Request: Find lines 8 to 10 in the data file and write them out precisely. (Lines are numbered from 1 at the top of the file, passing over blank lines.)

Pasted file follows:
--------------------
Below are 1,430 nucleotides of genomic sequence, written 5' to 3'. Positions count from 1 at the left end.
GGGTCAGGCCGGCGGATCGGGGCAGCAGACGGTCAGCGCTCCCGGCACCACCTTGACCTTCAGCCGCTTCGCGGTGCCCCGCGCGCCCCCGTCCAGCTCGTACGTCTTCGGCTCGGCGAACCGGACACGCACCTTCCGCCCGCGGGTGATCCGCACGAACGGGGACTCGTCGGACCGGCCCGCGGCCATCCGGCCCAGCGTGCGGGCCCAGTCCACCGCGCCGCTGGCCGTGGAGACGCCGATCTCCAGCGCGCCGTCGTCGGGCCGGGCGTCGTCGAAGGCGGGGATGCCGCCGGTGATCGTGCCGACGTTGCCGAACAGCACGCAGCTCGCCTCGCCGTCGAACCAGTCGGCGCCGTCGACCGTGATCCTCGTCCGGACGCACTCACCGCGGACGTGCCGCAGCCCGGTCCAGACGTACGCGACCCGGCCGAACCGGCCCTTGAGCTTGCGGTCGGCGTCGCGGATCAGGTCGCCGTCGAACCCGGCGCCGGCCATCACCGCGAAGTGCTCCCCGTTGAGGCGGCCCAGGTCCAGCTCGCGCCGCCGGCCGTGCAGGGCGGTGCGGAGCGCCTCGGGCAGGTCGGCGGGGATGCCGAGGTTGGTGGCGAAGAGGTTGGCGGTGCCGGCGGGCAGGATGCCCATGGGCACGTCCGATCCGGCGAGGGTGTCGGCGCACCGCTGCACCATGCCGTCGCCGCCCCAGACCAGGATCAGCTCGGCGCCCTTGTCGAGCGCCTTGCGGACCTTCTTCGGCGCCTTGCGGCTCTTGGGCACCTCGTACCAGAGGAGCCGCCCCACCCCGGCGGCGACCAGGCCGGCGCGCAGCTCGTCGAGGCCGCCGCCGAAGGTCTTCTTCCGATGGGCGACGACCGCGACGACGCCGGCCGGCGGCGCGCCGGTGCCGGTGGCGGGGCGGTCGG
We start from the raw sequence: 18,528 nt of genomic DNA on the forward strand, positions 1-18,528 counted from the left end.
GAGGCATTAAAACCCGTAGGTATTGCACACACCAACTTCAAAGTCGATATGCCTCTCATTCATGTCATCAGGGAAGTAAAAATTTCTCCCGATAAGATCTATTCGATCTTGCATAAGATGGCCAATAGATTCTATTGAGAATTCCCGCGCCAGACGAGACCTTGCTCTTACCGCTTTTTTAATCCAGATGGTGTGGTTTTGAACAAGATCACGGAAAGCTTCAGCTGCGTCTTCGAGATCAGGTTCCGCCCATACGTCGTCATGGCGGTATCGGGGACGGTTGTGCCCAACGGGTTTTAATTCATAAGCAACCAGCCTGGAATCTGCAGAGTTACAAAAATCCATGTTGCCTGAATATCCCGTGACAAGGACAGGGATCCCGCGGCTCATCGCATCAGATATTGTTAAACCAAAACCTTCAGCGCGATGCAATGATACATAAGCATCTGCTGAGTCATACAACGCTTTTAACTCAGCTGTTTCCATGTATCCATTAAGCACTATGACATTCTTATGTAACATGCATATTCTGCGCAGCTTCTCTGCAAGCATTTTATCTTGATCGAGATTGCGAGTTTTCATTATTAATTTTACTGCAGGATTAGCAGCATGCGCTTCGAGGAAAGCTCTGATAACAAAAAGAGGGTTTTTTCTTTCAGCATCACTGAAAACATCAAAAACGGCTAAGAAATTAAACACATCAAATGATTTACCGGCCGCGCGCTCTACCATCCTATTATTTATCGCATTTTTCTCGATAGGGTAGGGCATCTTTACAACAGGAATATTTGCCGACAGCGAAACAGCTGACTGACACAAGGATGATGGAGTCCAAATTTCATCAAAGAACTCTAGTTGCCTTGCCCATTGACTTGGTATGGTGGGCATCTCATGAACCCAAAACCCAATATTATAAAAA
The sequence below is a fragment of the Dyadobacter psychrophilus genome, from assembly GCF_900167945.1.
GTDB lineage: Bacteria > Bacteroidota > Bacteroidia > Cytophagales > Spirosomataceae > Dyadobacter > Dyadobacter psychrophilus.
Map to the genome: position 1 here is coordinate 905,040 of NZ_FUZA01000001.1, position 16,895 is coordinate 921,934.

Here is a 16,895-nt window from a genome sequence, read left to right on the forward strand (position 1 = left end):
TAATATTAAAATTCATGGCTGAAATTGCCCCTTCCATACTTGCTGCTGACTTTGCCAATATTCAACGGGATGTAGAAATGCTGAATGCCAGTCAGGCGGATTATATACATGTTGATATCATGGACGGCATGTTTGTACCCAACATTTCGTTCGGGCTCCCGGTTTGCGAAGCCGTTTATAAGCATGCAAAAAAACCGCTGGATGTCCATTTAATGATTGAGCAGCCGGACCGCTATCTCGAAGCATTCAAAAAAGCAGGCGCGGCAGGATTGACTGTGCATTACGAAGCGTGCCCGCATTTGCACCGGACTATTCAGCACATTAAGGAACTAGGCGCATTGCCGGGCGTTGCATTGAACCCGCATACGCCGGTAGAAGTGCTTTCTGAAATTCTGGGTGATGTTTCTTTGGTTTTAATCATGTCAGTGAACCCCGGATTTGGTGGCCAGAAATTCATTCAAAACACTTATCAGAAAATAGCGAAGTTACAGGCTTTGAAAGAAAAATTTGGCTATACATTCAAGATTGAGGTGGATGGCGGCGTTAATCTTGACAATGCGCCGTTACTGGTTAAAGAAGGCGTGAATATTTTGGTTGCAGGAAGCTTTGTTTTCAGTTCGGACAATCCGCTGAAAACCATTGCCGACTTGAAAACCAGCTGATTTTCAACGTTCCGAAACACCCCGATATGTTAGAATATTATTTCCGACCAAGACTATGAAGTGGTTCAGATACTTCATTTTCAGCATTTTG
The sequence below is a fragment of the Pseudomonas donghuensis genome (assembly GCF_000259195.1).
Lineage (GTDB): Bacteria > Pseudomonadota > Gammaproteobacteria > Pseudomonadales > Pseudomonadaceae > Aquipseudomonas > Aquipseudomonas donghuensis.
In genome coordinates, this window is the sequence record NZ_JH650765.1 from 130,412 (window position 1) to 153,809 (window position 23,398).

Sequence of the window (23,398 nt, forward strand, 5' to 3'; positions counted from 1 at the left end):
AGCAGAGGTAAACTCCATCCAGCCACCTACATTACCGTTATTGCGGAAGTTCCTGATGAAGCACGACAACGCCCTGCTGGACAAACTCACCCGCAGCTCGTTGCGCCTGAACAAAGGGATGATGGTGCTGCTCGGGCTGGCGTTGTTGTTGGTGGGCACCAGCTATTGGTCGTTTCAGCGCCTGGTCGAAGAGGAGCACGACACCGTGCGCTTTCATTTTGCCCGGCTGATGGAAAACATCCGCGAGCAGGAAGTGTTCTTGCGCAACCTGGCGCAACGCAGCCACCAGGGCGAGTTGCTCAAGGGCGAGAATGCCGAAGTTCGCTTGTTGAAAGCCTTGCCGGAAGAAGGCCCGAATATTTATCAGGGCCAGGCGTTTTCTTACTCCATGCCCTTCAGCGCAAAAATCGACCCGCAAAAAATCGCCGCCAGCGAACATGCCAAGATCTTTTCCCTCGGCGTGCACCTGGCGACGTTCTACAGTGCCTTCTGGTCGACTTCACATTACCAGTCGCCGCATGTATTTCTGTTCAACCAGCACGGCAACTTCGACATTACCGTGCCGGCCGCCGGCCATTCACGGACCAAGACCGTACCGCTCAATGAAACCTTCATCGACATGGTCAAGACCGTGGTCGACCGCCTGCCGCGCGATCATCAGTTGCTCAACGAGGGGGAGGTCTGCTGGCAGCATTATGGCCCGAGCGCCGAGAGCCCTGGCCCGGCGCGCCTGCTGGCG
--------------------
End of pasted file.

Here is a 16,895-nt window from a genome sequence, read left to right on the forward strand (position 1 = left end):
TAATATTAAAATTCATGGCTGAAATTGCCCCTTCCATACTTGCTGCTGACTTTGCCAATATTCAACGGGATGTAGAAATGCTGAATGCCAGTCAGGCGGATTATATACATGTTGATATCATGGACGGCATGTTTGTACCCAACATTTCGTTCGGGCTCCCGGTTTGCGAAGCCGTTTATAAGCATGCAAAAAAACCGCTGGATGTCCATTTAATGATTGAGCAGCCGGACCGCTATCTCGAAGCATTCAAAAAAGCAGGCGCGGCAGGATTGACTGTGCATTACGAAGCGTGCCCGCATTTGCACCGGACTATTCAGCACATTAAGGAACTAGGCGCATTGCCGGGCGTTGCATTGAACCCGCATACGCCGGTAGAAGTGCTTTCTGAAATTCTGGGTGATGTTTCTTTGGTTTTAATCATGTCAGTGAACCCCGGATTTGGTGGCCAGAAATTCATTCAAAACACTTATCAGAAAATAGCGAAGTTACAGGCTTTGAAAGAAAAATTTGGCTATACATTCAAGATTGAGGTGGATGGCGGCGTTAATCTTGACAATGCGCCGTTACTGGTTAAAGAAGGCGTGAATATTTTGGTTGCAGGAAGCTTTGTTTTCAGTTCGGACAATCCGCTGAAAACCATTGCCGACTTGAAAACCAGCTGATTTTCAACGTTCCGAAACACCCCGATATGTTAGAATATTATTTCCGACCAAGACTATGAAGTGGTTCAGATACTTCATTTTCAGCATTTTG
The sequence below is a fragment of the Pseudomonas donghuensis genome (assembly GCF_000259195.1).